Prime Minister Raila Odinga spent the weekend in Tanzania over what is believed to be a new initiative by President Jakaya Kikwete to bring lasting peace in South Sudan. Kikwete had approached the Sudan conflict from the standpoint of first re-uniting the main political parties in the country, namely, SPLM and SPLM-IO.
The two political entities are led by President Salva Kiir and nemesis former vice president Dr. Riek Machar.
Kikwete is said to have been disappointed by the handling of the South Sudan crisis by Nairobi (read President Uhuru) and wanted the CORD leader to get involved in the elusive search for peace in Juba. Tanzania views Raila as a neutral figure in the region but with the clout to reach out to the two leaders.
Late last year, Tanzania had sent a senior official of CCM who met Odinga in his Karen home. It is believed Raila had initially declined to get involved in the Juba crisis, fearing Uhuru government would frustrate the mission so that it fails for political reasons. According to sources, Raila had urged Kikwete to put pressure on Uhuru to be neutral in the conflict, which seemed to have worked for the better part of late last year and early this year.
However, the conflict has once again escalated.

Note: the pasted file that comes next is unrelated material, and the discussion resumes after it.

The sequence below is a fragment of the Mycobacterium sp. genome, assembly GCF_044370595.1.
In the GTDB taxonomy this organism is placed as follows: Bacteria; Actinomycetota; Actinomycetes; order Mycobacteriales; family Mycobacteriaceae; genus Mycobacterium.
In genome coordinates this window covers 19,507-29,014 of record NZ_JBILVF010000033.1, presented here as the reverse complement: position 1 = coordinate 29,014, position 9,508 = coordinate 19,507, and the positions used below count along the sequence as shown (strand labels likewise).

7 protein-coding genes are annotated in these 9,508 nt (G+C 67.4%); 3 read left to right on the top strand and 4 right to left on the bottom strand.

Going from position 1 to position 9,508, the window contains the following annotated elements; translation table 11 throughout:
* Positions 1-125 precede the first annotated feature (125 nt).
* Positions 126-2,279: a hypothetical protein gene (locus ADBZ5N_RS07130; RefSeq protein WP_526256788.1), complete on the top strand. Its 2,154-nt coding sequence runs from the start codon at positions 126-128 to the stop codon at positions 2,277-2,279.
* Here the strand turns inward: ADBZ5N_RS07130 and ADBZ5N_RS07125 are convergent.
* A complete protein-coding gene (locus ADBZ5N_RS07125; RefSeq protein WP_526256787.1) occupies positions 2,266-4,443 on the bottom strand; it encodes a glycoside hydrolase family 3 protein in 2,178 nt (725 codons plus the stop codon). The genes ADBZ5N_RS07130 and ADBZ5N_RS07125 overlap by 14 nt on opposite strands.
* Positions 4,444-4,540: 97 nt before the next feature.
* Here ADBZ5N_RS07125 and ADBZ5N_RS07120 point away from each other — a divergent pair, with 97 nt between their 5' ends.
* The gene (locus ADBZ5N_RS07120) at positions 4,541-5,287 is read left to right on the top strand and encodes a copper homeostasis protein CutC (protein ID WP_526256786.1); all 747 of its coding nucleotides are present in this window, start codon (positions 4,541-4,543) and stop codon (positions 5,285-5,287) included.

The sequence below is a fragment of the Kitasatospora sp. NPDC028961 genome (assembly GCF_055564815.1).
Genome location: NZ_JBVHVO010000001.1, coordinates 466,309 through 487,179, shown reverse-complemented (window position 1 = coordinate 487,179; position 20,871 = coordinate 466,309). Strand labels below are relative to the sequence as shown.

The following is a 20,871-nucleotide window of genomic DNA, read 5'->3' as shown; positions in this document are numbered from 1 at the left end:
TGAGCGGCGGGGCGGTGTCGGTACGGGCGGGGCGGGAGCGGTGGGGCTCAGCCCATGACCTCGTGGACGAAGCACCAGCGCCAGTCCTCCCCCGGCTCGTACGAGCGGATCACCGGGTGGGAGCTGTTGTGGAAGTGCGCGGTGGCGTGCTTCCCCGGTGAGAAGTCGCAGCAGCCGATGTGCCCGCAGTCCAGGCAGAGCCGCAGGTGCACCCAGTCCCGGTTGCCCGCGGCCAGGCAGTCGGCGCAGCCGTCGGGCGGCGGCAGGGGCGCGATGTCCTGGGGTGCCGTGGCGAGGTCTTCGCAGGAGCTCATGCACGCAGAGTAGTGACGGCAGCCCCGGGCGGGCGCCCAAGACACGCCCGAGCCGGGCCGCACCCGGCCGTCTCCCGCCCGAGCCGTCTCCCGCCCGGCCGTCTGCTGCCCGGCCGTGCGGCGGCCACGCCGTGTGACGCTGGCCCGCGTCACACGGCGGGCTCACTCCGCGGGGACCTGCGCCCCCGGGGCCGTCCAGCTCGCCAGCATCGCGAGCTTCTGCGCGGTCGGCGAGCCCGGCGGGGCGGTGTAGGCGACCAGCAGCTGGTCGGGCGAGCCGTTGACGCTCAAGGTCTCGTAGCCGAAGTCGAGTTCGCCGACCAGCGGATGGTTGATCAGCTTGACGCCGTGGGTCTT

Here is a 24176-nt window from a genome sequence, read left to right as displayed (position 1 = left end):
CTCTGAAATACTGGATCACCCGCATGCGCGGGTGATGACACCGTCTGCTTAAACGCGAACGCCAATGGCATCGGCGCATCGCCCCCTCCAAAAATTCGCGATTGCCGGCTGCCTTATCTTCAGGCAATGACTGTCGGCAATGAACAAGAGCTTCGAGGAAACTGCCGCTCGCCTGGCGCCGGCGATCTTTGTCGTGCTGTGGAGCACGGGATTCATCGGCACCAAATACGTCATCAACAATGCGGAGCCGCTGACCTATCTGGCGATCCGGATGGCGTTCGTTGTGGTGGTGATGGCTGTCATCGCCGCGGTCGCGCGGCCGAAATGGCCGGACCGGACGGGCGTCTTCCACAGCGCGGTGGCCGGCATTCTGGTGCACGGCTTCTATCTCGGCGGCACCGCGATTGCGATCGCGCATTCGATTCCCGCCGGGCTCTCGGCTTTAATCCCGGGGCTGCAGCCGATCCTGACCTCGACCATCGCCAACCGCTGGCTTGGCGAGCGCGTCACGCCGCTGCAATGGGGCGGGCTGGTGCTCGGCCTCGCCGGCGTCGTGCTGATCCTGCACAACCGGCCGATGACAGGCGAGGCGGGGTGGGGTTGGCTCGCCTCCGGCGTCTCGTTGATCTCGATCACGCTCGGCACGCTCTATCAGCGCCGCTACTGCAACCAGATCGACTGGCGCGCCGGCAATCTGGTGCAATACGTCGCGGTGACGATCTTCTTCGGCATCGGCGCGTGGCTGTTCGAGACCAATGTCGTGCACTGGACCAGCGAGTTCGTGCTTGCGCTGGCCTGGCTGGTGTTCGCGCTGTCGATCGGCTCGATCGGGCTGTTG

New fighting was reported days after a group of former exiled rebels were accompanied by Kenya and South Africa back to Juba last week. The group, which has been state guests of Kenya, were rejected by both the government and the rebels.
The South Sudan government also expelled a senior United Nations refugees official Toby Lanzer, prompting bitter protest from the US government and the United Nations Security Council.
“The expulsion of Mr. Lanzer is an affront to the international community working to bring peace and stability to South Sudan, and demonstrates a callous disregard for the suffering of the South Sudanese people. The governmentâ€™s priority should be bringing an end to the violence that has already displaced more than 2 million of its citizens â€“ half a million of whom are now refugees in neighbouring countries â€“ and left 4.6 million facing extreme, life-threatening hunger,” read the statement.Â
Pressure to restore peace in South Sudan is mounting amidst suspicion that the government of Kenya is fanning the conflict while appearing to be interested in solving it.
Sources at CORD secretariat were livid about the reasons for the visit, only confirming that Odinga is, indeed, in Tanzania.